“I think that growth has been so substantial we should probably think in terms of longer-run history,” Mr. Vredeveld said. “Will growth fall below 2 percent? Or will growth fall below 2.5 percent, which we've always regarded as pretty healthy growth? I don't think it will.”

        But the roots of the expected slowdown are overseas. Weak foreign economies are regaining their health.

        “The good news is foreign economies seem to be picking up,” said Miami University's James Brock, “and the bad news is foreign economies seem to be picking up.”

        It's good because when they're healthy, it means stronger demand for goods made in the United States — and that's good for American manufacturers, workers and the balance of trade.

        “But I wonder what's going to happen: Their currencies are going to strengthen relative to the dollar, and that's going to lessen the lid that imports have kept on prices,” Mr. Brock said.

        That could mean higher prices for such items as cars and steel, he said. Benefits to American manufacturers could be broad, because so many companies export.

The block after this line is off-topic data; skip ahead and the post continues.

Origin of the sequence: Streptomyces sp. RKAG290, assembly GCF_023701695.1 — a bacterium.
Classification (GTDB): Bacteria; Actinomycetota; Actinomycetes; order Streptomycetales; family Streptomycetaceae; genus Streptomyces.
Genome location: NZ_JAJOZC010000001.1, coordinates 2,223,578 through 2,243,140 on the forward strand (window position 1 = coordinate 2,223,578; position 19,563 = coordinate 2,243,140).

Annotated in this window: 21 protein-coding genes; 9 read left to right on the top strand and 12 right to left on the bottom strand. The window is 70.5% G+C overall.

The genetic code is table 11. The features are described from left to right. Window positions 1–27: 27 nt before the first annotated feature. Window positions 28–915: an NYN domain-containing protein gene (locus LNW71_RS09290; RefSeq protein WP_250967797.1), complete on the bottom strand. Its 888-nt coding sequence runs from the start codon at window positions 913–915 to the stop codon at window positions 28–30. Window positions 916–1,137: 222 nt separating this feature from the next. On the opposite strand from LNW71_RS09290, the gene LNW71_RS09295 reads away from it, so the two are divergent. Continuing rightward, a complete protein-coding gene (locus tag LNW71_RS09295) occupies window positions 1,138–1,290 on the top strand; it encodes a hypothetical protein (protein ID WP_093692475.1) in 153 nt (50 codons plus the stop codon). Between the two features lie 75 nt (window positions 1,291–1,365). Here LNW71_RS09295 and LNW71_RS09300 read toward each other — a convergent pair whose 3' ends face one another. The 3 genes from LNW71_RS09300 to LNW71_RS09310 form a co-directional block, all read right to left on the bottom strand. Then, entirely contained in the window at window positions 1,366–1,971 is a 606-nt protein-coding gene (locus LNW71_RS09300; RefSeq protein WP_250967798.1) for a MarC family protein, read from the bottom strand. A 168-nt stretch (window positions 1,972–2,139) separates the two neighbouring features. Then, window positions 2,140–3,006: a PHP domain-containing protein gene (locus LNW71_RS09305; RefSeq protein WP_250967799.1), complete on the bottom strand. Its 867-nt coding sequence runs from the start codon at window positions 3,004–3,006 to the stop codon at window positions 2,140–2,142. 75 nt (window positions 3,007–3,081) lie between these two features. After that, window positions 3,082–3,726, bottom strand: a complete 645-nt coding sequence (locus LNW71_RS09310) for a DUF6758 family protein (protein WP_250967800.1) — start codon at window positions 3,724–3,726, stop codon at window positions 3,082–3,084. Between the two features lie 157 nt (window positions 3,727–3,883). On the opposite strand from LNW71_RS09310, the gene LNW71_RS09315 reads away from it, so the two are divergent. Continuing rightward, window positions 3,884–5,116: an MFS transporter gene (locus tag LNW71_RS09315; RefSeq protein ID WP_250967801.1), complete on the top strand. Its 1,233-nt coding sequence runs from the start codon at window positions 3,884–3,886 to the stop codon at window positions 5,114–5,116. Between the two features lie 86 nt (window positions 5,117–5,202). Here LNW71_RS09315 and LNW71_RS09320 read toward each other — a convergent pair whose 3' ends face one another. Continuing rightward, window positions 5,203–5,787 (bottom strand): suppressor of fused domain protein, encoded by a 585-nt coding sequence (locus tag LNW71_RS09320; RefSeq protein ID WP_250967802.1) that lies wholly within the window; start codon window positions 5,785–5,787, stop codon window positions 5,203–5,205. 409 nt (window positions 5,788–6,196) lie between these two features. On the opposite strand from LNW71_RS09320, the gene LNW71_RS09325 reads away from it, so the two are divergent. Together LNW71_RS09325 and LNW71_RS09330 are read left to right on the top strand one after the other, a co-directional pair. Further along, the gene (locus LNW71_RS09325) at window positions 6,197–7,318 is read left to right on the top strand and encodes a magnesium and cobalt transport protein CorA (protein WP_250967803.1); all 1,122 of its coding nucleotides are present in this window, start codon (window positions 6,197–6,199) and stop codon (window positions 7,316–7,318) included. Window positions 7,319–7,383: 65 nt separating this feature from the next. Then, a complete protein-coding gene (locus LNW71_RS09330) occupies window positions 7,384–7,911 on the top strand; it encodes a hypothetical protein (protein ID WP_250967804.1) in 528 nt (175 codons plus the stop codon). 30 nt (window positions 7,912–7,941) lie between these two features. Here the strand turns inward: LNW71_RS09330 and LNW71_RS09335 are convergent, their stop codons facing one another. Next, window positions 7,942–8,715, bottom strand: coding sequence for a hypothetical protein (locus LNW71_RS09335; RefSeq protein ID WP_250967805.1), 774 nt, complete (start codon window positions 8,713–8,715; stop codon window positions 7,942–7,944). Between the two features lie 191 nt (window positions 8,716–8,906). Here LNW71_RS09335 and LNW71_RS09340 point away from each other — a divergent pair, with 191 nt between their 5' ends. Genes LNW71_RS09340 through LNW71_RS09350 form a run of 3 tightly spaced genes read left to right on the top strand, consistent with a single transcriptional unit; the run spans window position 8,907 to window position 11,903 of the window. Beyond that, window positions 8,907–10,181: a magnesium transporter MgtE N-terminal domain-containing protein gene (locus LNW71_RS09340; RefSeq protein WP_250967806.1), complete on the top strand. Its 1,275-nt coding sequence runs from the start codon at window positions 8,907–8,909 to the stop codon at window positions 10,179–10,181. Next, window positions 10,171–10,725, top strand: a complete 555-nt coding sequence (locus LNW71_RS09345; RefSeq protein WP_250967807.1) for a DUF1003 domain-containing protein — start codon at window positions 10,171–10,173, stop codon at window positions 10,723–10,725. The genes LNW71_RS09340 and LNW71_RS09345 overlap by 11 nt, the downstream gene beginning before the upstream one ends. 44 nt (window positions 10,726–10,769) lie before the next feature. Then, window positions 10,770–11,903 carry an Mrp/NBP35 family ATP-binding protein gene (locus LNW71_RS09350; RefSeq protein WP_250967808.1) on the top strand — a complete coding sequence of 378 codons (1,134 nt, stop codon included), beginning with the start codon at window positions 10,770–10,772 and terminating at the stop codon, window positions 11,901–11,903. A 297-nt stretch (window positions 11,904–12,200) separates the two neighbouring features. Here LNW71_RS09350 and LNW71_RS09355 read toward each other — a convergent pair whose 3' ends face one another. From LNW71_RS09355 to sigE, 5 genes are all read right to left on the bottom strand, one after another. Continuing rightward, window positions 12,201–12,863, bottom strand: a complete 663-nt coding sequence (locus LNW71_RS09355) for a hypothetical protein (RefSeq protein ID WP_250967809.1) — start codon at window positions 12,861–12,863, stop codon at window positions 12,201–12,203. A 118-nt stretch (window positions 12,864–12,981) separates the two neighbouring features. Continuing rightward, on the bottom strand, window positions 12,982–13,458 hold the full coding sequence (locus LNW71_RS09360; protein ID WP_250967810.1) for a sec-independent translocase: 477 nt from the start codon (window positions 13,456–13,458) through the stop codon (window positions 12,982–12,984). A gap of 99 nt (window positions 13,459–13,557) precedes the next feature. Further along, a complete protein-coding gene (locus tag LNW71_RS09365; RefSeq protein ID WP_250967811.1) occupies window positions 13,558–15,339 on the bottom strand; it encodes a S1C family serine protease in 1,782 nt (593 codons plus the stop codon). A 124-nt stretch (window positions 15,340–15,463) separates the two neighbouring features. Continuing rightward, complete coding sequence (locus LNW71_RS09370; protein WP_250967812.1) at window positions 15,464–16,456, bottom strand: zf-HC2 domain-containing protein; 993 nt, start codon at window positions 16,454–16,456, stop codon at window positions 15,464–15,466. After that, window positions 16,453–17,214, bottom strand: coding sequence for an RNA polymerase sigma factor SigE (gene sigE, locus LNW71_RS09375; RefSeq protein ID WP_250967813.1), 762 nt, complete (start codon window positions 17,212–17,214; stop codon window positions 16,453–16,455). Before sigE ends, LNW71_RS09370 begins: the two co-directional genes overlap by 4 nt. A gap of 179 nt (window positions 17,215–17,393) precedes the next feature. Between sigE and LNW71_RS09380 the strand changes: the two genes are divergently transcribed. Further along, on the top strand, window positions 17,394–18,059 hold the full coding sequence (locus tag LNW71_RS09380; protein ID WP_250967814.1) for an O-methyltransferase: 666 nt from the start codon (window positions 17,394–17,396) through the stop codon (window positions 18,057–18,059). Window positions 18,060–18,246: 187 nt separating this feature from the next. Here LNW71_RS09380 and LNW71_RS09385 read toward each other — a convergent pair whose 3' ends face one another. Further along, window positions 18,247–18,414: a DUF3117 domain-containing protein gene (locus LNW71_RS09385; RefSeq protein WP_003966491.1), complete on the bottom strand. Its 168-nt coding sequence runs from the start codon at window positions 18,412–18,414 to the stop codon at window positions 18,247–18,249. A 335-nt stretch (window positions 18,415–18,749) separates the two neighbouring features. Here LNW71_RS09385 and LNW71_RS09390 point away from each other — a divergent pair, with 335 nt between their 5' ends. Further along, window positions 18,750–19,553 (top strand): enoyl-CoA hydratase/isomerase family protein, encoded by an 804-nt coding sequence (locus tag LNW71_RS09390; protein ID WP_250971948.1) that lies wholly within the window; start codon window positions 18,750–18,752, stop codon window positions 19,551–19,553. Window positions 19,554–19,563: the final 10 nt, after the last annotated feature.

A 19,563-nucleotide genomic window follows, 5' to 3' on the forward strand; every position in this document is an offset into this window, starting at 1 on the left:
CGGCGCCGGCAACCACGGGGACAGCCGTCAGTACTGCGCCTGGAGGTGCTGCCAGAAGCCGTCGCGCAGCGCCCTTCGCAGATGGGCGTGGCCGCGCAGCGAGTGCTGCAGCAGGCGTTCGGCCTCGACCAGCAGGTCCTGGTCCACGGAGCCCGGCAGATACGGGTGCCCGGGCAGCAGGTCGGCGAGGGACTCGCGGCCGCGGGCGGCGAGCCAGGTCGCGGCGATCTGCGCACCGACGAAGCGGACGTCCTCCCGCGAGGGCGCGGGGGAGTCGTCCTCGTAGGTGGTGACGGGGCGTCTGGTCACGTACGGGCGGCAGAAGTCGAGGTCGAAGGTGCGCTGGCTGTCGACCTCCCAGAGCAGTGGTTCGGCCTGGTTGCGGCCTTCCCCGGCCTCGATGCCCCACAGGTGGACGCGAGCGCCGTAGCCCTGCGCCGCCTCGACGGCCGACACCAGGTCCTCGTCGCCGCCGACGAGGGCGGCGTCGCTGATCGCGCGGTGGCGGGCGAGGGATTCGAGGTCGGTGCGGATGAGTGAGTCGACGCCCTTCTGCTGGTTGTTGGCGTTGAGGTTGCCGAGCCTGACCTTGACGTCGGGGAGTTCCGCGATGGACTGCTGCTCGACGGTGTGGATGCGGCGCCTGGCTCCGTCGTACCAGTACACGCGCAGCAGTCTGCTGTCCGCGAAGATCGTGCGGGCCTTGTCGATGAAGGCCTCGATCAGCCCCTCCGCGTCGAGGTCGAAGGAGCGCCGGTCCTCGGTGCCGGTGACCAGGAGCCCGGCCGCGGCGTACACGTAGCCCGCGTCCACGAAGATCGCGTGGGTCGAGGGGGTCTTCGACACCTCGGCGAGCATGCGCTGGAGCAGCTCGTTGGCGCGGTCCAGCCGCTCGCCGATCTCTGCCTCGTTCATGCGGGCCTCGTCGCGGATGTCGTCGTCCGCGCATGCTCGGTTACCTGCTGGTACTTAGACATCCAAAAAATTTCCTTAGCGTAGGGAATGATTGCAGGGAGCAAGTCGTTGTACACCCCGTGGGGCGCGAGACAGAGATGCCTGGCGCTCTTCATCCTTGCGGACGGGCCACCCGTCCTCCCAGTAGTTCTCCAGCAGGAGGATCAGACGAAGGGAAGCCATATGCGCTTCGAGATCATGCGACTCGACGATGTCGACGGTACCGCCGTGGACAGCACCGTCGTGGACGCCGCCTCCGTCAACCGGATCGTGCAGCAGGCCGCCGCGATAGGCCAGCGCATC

Still, some of the foreign economies are fragile enough to keep the Fed thinking twice about raising interest rates, said Cinergy's Richard Stevie. Rising interest rates mean a stronger dollar, weakening foreign currencies.

        “Some of the banking systems in other countries are still teetering,” he said. “If the Fed pushes interest rates up too far, that could cause them to have a credit crunch.”

        In addition, “energy prices have been really shooting higher and higher, and I don't see them coming down,” said Alex Tshiunza of the OKI Regional Council of Governments.

        That's been a big reason why inflation has been low as the U.S. economy expanded so windlessly the past few years. Prices of crude oil and heating oil are up since June 1, and that changes the underpinnings of low inflation.

        “The fact that energy prices are going up also doesn't bother me,” said Xavier University's Melanie Blackwell, “but you have to remember I'm an environmental economist. And I've always thought for a long time (energy was) way underpriced.”

        Well, How high should a gallon of gas be priced? the panel asked her.

        “Higher than what they are right now,” she said — whatever the price would be to reduce pollution and pollution-related health problems.

        Still, rising oil prices and potentially higher prices for imported goods change the picture on continued low inflation, which has been an important pillar supporting the current economic expansion.